Homelessness and mental illness go hand in hand

I was in a downtown mall, taking the escalator to a lower floor and a haggard, rough-looking young man stopped at the bottom. He looked up at me, and when I approached, he said:

“Why are you following me?”

It seemed strange, even ridiculous that someone would say that. I simply replied, “I am nobody.” But he remained standing in the same place, staring at me until I was out of sight. I understood what was happening. I live with schizophrenia.

This kind of thing has been happening more and more in recent years, and the global pandemic has not improved the situation. According to CAMH websiteup to 25 to 50 percent of homeless people in Canada have a mental illness.

When a person is homeless, it is extremely difficult for them to find treatment for a mental health problem. The end result is that these people become chronically homeless and chronically mentally ill.

The longer a person is homeless, the more likely they are to abuse drugs and alcohol. More than 28% of people who reported six months or more of homelessness in the past year also addiction and substance use disorderswhich in itself is a major cause of homelessness.

Homelessness is a revolving door situation that can no longer be ignored. More than 200 people in Toronto died of homelessness last year, more than double the deaths in 2017. Meanwhile, in a few cities across the United States and in Medicine Hat, Alberta, new strategies have effectively ended chronic homelessness.

medicine hat achieved this incredible goal by being part of “Built for Zero Canada”, a national movement working to end chronic homelessness and veterans, powered by “The Canadian Alliance to End Homelessness”.

What this city of 63,000 did was count its homeless population and add their names to a database that allowed it to track strategies and policies in near real time, to allocate resources where they would be most effective. Since 2009more than 1,323 people were housed, including 358 chronically homeless.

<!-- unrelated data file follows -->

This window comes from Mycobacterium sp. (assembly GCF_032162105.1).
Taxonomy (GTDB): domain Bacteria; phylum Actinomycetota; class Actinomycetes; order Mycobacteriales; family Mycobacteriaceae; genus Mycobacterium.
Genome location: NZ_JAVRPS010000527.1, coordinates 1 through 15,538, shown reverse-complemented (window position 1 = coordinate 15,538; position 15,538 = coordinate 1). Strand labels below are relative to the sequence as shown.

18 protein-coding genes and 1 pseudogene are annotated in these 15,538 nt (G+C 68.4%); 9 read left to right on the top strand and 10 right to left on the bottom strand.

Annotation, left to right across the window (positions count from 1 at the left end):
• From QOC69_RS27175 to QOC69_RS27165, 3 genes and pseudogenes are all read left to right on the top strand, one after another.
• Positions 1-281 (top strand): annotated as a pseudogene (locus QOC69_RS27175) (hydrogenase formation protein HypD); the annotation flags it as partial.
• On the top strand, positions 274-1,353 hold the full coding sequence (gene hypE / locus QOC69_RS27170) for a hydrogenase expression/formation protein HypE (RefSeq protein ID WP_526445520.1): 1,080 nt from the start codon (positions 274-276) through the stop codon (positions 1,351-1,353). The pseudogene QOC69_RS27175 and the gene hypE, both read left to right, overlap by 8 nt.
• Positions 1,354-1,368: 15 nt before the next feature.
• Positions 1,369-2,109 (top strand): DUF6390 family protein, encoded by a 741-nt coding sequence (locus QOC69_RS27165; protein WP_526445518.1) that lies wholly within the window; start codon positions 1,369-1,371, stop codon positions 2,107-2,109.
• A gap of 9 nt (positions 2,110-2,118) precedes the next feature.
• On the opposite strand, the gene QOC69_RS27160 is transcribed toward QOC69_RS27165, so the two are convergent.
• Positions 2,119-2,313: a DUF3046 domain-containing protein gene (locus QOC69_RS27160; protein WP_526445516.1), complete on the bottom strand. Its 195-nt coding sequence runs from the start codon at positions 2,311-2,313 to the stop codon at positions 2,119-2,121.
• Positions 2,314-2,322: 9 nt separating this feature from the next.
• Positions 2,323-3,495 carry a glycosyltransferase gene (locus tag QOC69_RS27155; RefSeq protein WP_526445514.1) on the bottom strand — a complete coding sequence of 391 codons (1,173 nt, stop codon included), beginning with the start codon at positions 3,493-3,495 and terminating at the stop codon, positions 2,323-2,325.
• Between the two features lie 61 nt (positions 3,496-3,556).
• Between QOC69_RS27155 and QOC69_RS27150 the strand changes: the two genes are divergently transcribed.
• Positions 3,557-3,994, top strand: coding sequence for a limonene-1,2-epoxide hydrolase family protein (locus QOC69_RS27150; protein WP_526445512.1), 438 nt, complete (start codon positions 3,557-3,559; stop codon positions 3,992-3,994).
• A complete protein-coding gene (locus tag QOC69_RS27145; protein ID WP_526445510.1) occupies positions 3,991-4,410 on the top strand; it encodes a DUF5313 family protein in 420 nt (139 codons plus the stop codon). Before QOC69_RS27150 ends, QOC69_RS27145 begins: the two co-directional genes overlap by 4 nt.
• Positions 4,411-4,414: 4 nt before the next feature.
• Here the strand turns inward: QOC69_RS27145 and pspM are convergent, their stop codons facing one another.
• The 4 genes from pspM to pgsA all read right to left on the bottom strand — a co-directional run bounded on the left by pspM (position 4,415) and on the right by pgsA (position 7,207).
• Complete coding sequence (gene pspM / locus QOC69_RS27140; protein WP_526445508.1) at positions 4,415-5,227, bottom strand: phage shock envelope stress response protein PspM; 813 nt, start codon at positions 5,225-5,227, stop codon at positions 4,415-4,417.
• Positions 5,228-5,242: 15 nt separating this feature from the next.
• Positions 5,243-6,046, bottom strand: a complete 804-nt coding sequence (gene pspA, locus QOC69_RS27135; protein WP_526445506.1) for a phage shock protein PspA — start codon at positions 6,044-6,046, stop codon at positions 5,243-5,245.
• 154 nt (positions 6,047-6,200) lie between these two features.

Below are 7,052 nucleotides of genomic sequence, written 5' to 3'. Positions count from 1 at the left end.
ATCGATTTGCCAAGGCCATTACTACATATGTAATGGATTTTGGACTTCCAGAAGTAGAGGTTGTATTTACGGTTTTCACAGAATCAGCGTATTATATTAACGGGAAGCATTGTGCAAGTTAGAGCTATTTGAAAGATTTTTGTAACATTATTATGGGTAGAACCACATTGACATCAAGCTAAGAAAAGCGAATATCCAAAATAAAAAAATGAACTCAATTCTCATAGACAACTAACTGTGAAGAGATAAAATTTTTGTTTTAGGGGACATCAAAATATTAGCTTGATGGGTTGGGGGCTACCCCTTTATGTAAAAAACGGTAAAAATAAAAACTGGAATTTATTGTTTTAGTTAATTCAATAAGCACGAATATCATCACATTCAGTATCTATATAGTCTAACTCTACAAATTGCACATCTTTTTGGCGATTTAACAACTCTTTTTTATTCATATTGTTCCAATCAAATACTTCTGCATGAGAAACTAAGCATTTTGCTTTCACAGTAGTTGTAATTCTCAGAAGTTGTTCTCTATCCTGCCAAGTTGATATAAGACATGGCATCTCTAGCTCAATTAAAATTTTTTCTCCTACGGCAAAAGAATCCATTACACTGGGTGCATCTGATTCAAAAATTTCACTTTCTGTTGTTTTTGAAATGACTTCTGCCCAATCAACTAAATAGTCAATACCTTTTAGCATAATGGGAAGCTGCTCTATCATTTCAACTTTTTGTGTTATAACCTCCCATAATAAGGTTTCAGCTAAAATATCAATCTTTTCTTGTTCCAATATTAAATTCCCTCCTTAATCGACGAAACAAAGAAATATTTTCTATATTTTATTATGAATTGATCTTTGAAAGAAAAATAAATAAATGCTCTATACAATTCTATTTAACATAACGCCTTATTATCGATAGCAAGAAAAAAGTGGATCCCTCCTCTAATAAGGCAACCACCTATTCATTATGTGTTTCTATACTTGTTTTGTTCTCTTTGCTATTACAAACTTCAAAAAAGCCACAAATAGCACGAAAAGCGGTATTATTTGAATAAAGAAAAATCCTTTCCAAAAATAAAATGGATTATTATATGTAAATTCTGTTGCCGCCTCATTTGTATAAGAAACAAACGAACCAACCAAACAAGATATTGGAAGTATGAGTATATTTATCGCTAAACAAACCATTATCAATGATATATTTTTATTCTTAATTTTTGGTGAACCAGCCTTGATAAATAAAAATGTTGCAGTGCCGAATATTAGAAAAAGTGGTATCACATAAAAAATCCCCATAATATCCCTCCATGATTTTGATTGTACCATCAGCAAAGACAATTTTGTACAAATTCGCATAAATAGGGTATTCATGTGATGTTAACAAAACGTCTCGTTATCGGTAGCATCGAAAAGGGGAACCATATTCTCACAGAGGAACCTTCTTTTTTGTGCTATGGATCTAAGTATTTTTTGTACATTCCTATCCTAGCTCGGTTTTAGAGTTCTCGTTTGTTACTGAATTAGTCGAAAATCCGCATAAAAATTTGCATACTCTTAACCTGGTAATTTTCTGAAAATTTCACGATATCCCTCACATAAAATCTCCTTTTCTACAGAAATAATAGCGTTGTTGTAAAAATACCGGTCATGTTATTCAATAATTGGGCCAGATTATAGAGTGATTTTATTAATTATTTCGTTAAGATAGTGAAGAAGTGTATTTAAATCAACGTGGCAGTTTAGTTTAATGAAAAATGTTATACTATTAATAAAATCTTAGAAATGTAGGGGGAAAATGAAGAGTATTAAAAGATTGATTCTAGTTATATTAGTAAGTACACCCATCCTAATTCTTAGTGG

It is estimated that homelessness could be eradicated in Canada at the cost of 4 billion dollars per year. It sounds like an astronomical amount, but the truth is that homelessness costs Canadians up to $7 billion a year in providing community services, shelters, emergency services, health care and criminal justice system.

This means that using proven strategies to end homelessness would be one of the best investments our government could make. In Canadamore than 235,000 people are homeless in any given year, with 25,000 to 35,000 people going homeless every night.

And as for the young man waiting for me at the bottom of the escalator? As a young and young person with a mental health problem, the situation for him is even more serious than for most. Youth often become homeless after many years of physical, sexual and/or emotional abuse. Another major reason why young people become homeless is gender issues.

While young people are homeless, rates of substance abuse are 11 times higher among men and 17 times higher among women than among housed peers. These substance use problems increase the risk of infectious diseases, substance abuse, mental health problems, sexual exploitation, overdose, criminal behavior and violence related to drug trafficking.

In the end, difficult to know what to do. One year, for Christmas, I wanted to give my sister a special present. I gave him 10 Tim Cards at $6 to “make the gift of giving”.

Considering that housing has been declared a human right in Canada since 1976, when our government ratified the International Covenant on Economic, Social and Cultural Rights, it is essential to demand change, in our time, from our leaders and our community service organizations, and to never forget that the homeless are just people like us, like our loved ones and are no different from our own children.

Comments are closed.